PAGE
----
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Delivering forecast versions and current forecast setup
Current forecast buildup:

Several, hard-to-forecast, factors


Promotion influence the unconstrained forecast:
forecast Planner forecast • Size and frequency of promotions
Statistical
(If any) (if any) Unconstrained
forecast without • Public holidays
forecast
promotions
• Sales and planner knowledge of
customer behavior
Input sequence

• The long-term unconstrained forecast is supplied to EDS


• The forecast is delivered in multiple revisions throughout the
assessment period. BW picks up the forecast weekly, hence
weekly revisions of the forecast are provided.

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Benchmarking and result
• In total, 1.8m records were delivered to EDS, 279 CVCs across products groups, customers, and locations
• Two kinds of forecast error benchmarks are available – in weekly and daily buckets

Baseline: Long-term forecast1 Baseline: Long-term forecast equally split into days1

• Baseline error across all product groups: 39% • Baseline error across all product groups: 70%
• EDS error across all product groups: 32% • EDS error across all product groups: 51%
Weekly

Daily
Gain: 18% Gain: 27%

Baseline: Current short-term forecast based on


customizations and developments2

• Baseline error across all product groups: 56%


• EDS error across all product groups: 69%
Daily

Loss: 24%

Of 131 of the CVCs3 used in the period, EDS provided


better forecast on the CVC level for 21 of them

1 Based on the assessment period (51 weeks)


2 Based on the forecast period (3 weeks), including a public holiday (Easter)
3 Not all 279 combinations have sufficient history or forecast in the 3-week benchmark period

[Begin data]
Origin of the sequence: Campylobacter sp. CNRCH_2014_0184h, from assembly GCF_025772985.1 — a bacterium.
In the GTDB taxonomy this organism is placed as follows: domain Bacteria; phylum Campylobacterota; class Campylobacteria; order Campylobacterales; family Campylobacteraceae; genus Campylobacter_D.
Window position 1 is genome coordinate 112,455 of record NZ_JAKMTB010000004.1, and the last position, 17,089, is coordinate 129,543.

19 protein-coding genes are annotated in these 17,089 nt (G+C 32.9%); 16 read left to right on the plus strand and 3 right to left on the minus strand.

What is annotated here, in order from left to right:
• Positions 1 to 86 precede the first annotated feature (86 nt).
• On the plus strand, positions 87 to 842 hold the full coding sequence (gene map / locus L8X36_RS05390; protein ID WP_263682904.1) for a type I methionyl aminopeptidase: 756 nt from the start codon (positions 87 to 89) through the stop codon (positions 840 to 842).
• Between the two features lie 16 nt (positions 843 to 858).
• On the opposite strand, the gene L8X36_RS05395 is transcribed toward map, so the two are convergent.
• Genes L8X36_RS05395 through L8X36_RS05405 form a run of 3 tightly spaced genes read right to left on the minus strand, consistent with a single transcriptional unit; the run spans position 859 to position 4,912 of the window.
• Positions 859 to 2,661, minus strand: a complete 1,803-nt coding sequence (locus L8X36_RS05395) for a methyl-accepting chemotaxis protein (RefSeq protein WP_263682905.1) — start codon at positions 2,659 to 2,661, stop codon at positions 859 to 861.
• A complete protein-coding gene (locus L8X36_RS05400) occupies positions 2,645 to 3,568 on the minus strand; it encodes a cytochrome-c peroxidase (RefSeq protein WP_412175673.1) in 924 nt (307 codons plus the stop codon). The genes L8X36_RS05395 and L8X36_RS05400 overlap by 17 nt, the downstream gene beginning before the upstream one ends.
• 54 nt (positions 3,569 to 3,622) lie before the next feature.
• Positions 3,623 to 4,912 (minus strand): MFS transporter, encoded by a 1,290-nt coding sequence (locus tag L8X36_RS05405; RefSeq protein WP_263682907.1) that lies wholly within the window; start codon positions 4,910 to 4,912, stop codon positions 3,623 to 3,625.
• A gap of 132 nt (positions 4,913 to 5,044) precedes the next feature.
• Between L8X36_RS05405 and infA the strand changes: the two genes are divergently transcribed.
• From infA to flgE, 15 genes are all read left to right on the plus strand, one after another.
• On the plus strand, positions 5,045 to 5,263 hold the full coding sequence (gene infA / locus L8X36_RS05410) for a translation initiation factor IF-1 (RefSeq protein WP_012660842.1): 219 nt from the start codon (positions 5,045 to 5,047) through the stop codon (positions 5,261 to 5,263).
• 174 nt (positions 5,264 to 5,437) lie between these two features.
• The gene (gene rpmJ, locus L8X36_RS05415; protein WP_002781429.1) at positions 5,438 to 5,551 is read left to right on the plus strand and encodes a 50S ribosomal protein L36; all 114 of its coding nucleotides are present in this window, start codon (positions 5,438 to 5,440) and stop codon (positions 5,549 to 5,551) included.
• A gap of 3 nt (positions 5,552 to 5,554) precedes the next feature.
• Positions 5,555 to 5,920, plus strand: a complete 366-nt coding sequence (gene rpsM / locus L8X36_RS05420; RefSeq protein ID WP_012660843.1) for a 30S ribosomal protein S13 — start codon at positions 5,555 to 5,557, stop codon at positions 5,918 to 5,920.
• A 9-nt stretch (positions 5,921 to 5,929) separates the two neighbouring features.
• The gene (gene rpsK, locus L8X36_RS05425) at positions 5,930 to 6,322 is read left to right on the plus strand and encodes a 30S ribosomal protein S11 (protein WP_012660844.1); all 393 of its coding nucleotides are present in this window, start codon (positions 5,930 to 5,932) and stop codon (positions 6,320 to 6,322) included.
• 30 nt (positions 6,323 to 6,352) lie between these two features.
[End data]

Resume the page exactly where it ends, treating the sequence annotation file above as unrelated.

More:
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Conclusion and things to be aware of
• EDS has shown to improve the weekly forecast in near-term horizon and is significantly better on daily level
compared to an average split
• In the Easter week where planners are spending lots of time getting the final forecast right, the EDS does not
outperform the human touch
– Be careful in choosing scope and measuring periods
– Measure also more “normal” weeks to see effect
• In general, it has shown that products without manual planner attention are performing better in EDS than products
with lots of planner attention
– Using EDS as the first step before planner input could be a way to utilize the best of both “worlds”

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What we will cover

Situation and key demand planning challenges

Introduction to demand sensing

What new possibilities does SAP offer in terms of demand sensing?

What can you do in APO Demand Planning to work with short-term


forecasting and demand sensing?

Case study example

Wrap-up

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Your turn!

How to contact me:


Thomas Brassøe
thb@implement.eu